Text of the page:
The Cecropia Moth, or Robin Moth (Hyalophora cecropia) is the largest moth found in North America, with a wingspan of up to six inches. He is perched on the foliage of our beautiful native Magnolia virginiana (Sweetbay Magnolia), one of several of the caterpillar’s food plants. You can tell that he is a male because he has large, feathery antennae, or plumos, the better for detecting scent hormones released by the female. This photo was taken in our garden in early June.
The Manchester Community Center is located at 40 Harbor Point, Manchester.
Is there a tree more lovely in flower than the North American dogwood (Cornus florida)? Whether flowering with the classic white bracts, the stunning rubra bracts, or the less often seen pale, creamy rose-tinted bracts, our native dogwood never ceases to give pause for beauty given.
Cornus florida var. rubra
At this time of year when traveling along southern New England roadways we are graced by the beauty of the dogwood, dotting sunny roadside borders where meets the woodland edge. The bracts and flowers emerge before the leaves, serving only to heighten their loveliness. The fresh beauty of the bract-clad boughs is offset by the impressionistic symphony of neighboring tree foliage unfurling, shimmering in hues of apple green, chartruese, moss, and lime peel.
Discouragingly, many dogwoods in our region are inflicted with the lethal dogwood anthracnose. I believe the problem is exacerbated by the vast majority of information regarding growing flowering dogwoods, which suggests planting in part shade, and does not differentiate between gardening in the north versus gardening in the Midwest or northern Florida for that matter. If one lives in warmer regions south of New England, yes, perhaps it is possible to grow a healthy C. florida in partial shade.
Dogwood anthracnose is caused by the aptly named fungus Discula destructiva. It will typically kill an untreated Cornus florida within two to three years. As we look to nature for an answer, the native flowering dogwoods growing in the fertile, moist, friable soil of the Northeastern woodlands, as understory trees, are the trees most affected by anthracnose. Cornus florida growing in an open, sunny location are far less afflicted. What we learn from this lesson is to choose a location that has good air circulation and full sun. What we know is that Discula destructiva requires high humidity for infection; therefore trees planted in mesic sites in the shade are more susceptible than trees growing in xeric sites.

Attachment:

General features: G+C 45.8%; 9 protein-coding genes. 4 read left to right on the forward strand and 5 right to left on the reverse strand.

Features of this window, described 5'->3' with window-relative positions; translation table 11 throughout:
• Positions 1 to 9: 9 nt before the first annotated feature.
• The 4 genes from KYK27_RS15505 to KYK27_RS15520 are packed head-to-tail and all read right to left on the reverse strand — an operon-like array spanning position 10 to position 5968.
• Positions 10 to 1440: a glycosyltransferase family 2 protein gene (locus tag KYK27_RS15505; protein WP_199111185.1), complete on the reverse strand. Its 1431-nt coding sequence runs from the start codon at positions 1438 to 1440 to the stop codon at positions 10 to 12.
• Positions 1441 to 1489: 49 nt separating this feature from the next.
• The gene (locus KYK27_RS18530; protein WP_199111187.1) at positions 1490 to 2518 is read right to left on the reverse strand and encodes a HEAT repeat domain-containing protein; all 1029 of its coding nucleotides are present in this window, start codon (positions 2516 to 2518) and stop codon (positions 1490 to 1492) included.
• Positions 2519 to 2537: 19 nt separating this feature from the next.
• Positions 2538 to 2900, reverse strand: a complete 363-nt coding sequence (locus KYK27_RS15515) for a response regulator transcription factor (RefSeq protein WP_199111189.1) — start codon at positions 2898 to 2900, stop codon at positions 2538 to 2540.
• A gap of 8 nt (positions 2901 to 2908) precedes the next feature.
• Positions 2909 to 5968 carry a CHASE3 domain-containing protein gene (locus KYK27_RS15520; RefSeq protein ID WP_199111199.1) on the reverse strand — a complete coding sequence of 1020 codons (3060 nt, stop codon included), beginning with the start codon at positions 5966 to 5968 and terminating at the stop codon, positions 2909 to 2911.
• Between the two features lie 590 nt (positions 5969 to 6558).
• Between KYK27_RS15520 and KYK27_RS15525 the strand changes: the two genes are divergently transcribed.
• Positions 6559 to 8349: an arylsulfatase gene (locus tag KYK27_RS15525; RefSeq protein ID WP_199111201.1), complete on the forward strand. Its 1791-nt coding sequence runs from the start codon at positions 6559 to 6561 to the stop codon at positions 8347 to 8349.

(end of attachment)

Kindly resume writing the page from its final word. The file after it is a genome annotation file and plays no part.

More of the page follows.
Discula destructiva is a soil born disease. Dogwood trees inflicted with anthracnose will begin to show signs of infection by dying from the bottom up. The lower branches will become twiggy and will not flower or leaf-out. This is the opposite of what you may see if a tree is losing foliage along the upper branches because of drought stress, for example. A tree that is stressed from lack of water or nutrients will, generally speaking, begin to show signs of trouble from the top down.
Our lovely Cornus florida var. rubra (my second go around with this species; the first was killed by anthracnose) shows signs of drought stress every year, usually during the dog days of late summer. I place the hose at the base of the tree, allowing water to gently flow overnight (never wet the foliage of a dogwood). Visibly, the tree will perk up. Typically this will need to be done every few days, until the next soaking rain. Any tree that is stressed from lack of water is more susceptible to disease. Along with monitoring our tree for drought stress, and because we plant densely beneath the tree’s boughs, I have found these measures, thus far, have served to prevent an outbreak of anthracnose.
Note how beautifully grows this dogwood. Despite the rain-soaked droopy bracts, you can see its gorgeous overall form. The level branches grow horizontally and there are no bald, twiggy areas.
Cornus florida var. rubra Lynn Fells Parkway, Melrose, Massachusetts
bract – In botany, a bract is a leaf-like structure surrounding a flower or inflorescence. The colorful bracts of poinsettias, the hot pink bracts of bougainvillea, and the bracts of dogwoods are often mistaken for flower petals.
The open florets (pea-green colored) and unopened buds are surrounded by the rose red-shaded bracts.